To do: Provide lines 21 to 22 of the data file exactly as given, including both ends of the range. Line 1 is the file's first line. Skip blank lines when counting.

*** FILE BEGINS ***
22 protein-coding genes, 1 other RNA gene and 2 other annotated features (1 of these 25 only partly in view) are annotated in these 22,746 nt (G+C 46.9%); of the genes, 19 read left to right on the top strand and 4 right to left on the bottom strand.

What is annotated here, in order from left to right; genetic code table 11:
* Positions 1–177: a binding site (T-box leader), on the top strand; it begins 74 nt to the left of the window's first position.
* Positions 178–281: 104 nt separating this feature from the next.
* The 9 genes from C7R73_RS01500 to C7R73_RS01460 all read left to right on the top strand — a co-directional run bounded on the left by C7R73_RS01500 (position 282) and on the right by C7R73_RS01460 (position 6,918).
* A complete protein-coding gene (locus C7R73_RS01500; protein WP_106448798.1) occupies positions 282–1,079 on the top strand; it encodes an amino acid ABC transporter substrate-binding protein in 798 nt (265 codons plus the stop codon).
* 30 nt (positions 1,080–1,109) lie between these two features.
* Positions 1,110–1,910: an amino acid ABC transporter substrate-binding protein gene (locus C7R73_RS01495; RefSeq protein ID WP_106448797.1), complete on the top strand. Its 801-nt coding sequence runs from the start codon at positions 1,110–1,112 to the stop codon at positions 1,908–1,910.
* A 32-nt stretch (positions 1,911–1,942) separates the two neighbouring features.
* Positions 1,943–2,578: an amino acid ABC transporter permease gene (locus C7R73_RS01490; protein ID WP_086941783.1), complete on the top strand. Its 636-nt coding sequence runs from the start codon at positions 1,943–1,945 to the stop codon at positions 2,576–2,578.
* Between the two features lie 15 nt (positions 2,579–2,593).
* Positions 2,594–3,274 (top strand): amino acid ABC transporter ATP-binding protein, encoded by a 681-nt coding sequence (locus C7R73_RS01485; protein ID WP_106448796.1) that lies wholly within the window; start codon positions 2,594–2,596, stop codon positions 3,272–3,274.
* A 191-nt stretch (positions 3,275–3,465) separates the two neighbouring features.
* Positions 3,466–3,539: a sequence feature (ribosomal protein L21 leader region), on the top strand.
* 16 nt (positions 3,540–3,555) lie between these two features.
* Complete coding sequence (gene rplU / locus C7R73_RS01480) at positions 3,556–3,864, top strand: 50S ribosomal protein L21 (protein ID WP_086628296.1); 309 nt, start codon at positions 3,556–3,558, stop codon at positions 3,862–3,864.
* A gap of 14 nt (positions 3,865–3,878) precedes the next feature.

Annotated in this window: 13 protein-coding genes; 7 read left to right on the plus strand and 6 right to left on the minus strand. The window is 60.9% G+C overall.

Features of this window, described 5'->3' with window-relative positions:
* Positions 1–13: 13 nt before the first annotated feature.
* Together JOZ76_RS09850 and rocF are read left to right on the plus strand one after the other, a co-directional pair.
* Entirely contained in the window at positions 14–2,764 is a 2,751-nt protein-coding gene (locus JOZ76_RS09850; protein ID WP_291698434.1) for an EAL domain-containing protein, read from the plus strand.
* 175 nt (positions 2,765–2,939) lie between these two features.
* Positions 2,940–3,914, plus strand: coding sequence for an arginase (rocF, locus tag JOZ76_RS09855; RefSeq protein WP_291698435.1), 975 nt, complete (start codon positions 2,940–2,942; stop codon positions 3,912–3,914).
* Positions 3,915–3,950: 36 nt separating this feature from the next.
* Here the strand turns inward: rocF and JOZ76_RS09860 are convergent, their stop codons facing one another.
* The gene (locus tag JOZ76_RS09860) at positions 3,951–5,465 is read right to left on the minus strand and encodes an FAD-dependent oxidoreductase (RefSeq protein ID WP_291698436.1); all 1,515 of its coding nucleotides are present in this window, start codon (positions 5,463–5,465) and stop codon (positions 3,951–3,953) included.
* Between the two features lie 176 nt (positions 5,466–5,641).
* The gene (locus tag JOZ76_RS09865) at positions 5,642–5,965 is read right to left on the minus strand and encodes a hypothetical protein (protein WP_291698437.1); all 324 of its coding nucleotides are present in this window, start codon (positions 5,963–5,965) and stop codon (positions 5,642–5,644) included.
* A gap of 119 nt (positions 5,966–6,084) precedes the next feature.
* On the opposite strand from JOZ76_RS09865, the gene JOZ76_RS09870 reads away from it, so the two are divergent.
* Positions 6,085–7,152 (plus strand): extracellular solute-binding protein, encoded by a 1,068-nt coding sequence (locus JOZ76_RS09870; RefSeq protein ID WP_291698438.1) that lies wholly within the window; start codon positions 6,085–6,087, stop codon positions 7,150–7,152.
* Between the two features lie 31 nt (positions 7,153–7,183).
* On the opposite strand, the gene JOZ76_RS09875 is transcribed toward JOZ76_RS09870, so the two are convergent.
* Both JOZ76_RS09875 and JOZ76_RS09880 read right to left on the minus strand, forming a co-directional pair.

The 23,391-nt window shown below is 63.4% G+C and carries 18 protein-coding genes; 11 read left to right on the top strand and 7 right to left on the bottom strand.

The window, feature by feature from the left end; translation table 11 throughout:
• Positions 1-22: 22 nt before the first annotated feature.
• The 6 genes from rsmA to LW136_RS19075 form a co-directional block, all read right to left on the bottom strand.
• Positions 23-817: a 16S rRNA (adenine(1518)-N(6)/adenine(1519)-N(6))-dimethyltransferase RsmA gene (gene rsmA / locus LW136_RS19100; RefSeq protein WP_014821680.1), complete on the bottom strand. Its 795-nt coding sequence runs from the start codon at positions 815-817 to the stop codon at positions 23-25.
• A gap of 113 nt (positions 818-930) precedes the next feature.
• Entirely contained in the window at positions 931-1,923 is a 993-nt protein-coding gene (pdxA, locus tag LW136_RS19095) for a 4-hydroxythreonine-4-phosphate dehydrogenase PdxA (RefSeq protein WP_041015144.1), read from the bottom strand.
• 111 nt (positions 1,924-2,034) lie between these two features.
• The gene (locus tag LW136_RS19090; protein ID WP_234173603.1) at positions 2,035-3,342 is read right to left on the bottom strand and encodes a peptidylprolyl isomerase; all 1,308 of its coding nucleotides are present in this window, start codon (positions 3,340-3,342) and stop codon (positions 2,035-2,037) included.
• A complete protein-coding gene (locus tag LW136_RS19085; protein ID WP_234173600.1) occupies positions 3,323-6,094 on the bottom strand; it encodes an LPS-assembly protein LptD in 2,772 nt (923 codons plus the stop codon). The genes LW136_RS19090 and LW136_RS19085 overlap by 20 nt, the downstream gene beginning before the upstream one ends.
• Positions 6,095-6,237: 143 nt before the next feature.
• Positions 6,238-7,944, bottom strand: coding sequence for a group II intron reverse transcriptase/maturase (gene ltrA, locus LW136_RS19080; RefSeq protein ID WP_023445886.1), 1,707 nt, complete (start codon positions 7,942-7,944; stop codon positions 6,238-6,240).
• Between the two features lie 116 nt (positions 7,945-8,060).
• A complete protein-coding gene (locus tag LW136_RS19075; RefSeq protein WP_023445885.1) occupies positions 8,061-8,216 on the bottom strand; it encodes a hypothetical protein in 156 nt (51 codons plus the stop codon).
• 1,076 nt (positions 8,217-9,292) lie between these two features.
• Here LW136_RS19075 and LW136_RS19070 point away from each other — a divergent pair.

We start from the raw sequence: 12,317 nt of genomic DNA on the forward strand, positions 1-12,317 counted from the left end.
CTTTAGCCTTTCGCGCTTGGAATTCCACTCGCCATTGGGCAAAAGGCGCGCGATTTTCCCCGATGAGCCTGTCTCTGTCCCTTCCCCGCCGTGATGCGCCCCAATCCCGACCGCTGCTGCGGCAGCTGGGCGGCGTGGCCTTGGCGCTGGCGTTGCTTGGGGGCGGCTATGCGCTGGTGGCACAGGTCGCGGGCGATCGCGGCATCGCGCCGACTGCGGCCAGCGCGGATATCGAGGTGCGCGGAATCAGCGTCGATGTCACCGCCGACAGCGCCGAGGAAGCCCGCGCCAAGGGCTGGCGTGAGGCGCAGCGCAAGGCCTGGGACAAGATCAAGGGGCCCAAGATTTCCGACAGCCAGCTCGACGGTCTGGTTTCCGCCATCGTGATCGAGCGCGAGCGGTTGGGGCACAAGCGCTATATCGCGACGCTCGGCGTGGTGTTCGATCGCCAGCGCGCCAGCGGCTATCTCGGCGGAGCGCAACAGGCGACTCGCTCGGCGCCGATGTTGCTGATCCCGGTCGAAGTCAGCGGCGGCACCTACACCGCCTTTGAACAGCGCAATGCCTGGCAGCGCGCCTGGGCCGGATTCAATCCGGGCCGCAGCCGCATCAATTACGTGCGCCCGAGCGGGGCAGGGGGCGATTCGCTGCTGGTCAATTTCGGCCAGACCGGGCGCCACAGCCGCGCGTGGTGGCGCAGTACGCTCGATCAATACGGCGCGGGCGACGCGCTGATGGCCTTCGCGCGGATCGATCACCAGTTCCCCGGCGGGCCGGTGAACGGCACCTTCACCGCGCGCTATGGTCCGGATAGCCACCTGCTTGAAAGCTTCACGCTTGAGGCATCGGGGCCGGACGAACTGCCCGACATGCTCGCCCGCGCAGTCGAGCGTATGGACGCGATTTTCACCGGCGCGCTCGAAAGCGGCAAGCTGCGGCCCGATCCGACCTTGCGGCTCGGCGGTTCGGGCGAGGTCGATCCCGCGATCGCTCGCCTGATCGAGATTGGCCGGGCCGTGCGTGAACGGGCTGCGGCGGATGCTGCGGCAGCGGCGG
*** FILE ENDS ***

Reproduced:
* Together JOZ76_RS09850 and rocF are read left to right on the plus strand one after the other, a co-directional pair.
* Entirely contained in the window at positions 14–2,764 is a 2,751-nt protein-coding gene (locus JOZ76_RS09850; protein ID WP_291698434.1) for an EAL domain-containing protein, read from the plus strand.